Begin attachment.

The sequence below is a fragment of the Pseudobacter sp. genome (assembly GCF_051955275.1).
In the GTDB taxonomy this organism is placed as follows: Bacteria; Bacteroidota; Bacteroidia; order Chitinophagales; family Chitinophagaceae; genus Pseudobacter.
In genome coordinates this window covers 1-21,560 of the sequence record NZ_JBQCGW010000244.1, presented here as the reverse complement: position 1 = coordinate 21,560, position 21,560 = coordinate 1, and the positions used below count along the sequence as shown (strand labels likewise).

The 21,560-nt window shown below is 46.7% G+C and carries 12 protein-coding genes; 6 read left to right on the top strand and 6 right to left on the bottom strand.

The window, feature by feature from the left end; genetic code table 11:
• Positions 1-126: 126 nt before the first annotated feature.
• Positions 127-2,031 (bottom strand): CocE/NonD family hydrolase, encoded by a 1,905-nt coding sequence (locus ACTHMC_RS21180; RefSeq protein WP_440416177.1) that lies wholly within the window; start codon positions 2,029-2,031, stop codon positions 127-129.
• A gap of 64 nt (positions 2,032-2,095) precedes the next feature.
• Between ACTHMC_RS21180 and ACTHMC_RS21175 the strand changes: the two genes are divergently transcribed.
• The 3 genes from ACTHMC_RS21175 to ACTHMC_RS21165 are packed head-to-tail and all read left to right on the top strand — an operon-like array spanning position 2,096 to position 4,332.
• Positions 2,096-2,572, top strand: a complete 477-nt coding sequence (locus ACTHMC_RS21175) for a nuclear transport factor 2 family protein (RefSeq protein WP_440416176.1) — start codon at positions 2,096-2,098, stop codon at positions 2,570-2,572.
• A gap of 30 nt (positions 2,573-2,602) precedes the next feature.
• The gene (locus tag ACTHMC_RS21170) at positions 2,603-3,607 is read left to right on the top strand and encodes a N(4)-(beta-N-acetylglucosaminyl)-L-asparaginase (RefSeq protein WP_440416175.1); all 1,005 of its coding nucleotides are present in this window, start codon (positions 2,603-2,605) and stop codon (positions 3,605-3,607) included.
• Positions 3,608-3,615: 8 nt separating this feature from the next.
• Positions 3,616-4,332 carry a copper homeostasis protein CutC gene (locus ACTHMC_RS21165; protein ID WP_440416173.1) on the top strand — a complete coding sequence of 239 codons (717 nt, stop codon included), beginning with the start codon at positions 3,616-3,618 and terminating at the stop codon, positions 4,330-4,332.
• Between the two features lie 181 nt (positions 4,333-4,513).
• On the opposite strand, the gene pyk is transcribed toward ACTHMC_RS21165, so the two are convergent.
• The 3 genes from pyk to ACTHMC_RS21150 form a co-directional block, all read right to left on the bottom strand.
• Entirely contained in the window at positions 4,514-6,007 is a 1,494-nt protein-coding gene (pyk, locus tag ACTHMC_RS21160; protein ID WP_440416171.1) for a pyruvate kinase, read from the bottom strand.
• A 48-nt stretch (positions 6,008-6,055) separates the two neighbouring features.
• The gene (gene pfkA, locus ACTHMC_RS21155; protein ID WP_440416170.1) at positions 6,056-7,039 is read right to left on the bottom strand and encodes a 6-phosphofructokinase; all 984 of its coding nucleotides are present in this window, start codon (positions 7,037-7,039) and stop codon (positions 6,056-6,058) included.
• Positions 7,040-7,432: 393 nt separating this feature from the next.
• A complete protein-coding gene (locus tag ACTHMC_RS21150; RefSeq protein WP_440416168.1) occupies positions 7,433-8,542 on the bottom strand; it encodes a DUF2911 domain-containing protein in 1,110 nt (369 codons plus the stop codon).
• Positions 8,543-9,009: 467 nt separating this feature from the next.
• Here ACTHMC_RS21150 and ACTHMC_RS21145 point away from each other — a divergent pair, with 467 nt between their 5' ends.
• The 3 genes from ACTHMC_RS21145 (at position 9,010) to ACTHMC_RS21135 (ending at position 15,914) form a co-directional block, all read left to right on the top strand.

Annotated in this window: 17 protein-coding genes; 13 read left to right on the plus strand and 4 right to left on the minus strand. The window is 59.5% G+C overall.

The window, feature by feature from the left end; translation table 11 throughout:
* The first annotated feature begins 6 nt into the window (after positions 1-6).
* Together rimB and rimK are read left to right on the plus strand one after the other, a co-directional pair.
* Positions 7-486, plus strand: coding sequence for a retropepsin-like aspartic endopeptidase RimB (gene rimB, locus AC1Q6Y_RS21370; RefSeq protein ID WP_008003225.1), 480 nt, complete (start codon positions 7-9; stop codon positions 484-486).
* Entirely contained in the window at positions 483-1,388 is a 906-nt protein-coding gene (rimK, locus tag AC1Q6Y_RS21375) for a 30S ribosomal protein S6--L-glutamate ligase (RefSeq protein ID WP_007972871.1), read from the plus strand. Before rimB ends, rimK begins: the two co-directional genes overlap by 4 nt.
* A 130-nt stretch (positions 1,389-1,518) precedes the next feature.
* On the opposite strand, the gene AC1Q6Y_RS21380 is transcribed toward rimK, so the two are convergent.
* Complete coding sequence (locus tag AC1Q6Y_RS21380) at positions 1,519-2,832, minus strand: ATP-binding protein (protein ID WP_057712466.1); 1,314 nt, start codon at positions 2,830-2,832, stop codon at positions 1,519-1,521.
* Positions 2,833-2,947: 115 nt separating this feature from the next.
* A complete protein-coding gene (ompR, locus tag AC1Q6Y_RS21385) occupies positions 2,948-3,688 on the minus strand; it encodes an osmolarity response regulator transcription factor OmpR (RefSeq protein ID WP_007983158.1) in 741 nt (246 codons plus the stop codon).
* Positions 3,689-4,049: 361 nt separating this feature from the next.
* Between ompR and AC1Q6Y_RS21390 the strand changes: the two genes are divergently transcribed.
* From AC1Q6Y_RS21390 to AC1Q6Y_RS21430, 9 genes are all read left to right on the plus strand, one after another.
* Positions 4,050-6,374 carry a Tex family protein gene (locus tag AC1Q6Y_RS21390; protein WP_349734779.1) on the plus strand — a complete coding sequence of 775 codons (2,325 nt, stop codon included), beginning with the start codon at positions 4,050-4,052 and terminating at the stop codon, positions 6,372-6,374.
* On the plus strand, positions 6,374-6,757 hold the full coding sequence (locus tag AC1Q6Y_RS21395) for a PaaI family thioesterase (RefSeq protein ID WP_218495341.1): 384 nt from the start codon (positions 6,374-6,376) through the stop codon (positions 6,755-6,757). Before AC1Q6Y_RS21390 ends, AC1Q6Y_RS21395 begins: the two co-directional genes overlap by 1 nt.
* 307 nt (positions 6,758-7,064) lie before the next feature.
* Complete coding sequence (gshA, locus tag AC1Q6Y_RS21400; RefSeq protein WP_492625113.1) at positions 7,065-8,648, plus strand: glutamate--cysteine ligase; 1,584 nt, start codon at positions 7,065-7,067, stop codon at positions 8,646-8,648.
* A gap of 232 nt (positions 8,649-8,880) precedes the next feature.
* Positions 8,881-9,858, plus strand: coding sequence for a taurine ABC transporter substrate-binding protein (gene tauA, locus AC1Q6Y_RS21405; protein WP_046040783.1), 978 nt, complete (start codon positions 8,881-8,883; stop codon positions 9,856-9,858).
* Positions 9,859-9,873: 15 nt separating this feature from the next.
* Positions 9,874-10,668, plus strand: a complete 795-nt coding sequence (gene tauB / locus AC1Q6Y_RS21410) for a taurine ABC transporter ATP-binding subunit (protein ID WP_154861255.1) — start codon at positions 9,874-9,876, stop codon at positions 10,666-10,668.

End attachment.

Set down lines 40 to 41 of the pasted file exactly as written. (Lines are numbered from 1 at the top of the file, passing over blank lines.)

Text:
* From AC1Q6Y_RS21390 to AC1Q6Y_RS21430, 9 genes are all read left to right on the plus strand, one after another.
* Positions 4,050-6,374 carry a Tex family protein gene (locus tag AC1Q6Y_RS21390; protein WP_349734779.1) on the plus strand — a complete coding sequence of 775 codons (2,325 nt, stop codon included), beginning with the start codon at positions 4,050-4,052 and terminating at the stop codon, positions 6,372-6,374.